His physical appearance may be eye-catching, but the most interesting thing about Luke Watson is what happens when he opens his mouth.
Every sentence is spoken as though it contains some vital nugget of information, as important for the listener as it is for the speaker. There is an intensity and passion in his delivery, as though he is uncovering a new truth for himself with every word.
And what’s abundantly clear is that rugby is very far indeed from being this man’s number one priority.
“Most of my life I put in compartments,” he says. “I do enjoy putting rugby in a compartment and my social life in a compartment because it allows you to have a break away from the madness.
“But my faith is the foundation of my life. I put everything behind that. It comes first above rugby, above my life, above my enjoyment, above any other factor. I do not put that in a compartment. It’s with me on the field and off the field and wherever I go.
“At the age of 17 I wanted to go into full-time ministry, whatever that may be. I wanted to travel the world and go where nobody else wanted to go. I wanted to go to the ugliest, darkest, meanest, most disgusting places and really get involved on my hands and knees in the most terrible things and really help, because God has given me the heart – a sensitive, compassionate heart – where I tend to feel very deeply for others. Even watching certain movies, I’ll tell my wife ‘Turn it off’.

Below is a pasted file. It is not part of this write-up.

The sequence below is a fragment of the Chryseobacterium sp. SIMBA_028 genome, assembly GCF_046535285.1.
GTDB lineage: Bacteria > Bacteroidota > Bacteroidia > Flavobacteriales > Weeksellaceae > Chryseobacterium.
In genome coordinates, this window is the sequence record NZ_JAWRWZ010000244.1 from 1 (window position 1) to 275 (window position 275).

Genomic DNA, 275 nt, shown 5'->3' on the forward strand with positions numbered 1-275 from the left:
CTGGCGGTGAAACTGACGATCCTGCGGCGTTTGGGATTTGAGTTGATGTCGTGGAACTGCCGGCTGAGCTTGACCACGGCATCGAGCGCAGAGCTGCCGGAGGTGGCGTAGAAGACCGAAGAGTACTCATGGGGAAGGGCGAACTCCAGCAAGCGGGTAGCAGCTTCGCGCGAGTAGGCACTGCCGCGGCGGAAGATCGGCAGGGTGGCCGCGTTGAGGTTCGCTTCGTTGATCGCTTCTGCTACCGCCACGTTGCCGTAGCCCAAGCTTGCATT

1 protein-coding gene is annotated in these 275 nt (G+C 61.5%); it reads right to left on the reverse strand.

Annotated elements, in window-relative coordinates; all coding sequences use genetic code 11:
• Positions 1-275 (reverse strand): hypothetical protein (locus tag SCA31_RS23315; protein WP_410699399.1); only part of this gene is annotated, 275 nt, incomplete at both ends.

“I do believe that, somehow, in some way, God will give me opportunities to help and hopefully bring some social justice through spiritual conviction.”
Doing God’s work – which for Watson means helping those on the margins (while living in Cape Town he used to feed and clothe the city’s homeless) – is clearly more important to the 26-year-old than chasing a ball around a muddy field. And if you understand that about the man, then some of the comments that got him into so much hot water back home in South Africa can be understood in a fresh light. For these so-called political outbursts were, in fact, just manifestations of his faith.
The son of outspoken anti- apartheid campaigner Cheeky Watson – who believes that South African rugby’s Springbok emblem should be dropped because of its associations with the country’s apartheid past – Luke has courted controversy in his homeland for the past two years. Alleged remarks about the Springbok jersey making him want to vomit catapulted him into an unwelcome limelight, as did his inclusion in the South African team for political reasons. Public criticism by the likes of John Smit and Victor Matfield didn’t help.